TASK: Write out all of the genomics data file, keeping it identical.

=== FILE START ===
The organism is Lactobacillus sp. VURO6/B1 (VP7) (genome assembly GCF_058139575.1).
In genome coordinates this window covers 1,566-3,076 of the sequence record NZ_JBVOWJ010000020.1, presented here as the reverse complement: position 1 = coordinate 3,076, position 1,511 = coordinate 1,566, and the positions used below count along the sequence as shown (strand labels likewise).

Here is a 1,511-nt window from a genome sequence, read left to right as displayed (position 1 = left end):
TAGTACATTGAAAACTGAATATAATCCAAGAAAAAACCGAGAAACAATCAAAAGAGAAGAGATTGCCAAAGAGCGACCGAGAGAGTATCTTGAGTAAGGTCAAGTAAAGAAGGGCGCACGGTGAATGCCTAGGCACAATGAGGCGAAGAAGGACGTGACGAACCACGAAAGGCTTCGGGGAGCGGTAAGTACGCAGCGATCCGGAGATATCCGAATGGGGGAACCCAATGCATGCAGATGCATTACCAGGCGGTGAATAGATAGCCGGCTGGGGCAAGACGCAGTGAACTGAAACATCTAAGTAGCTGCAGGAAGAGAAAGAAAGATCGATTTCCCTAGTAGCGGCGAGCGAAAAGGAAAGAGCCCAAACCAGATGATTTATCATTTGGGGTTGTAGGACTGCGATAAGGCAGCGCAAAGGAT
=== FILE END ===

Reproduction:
The organism is Lactobacillus sp. VURO6/B1 (VP7) (genome assembly GCF_058139575.1).
In genome coordinates this window covers 1,566-3,076 of the sequence record NZ_JBVOWJ010000020.1, presented here as the reverse complement: position 1 = coordinate 3,076, position 1,511 = coordinate 1,566, and the positions used below count along the sequence as shown (strand labels likewise).

Here is a 1,511-nt window from a genome sequence, read left to right as displayed (position 1 = left end):
TAGTACATTGAAAACTGAATATAATCCAAGAAAAAACCGAGAAACAATCAAAAGAGAAGAGATTGCCAAAGAGCGACCGAGAGAGTATCTTGAGTAAGGTCAAGTAAAGAAGGGCGCACGGTGAATGCCTAGGCACAATGAGGCGAAGAAGGACGTGACGAACCACGAAAGGCTTCGGGGAGCGGTAAGTACGCAGCGATCCGGAGATATCCGAATGGGGGAACCCAATGCATGCAGATGCATTACCAGGCGGTGAATAGATAGCCGGCTGGGGCAAGACGCAGTGAACTGAAACATCTAAGTAGCTGCAGGAAGAGAAAGAAAGATCGATTTCCCTAGTAGCGGCGAGCGAAAAGGAAAGAGCCCAAACCAGATGATTTATCATTTGGGGTTGTAGGACTGCGATAAGGCAGCGCAAAGGAT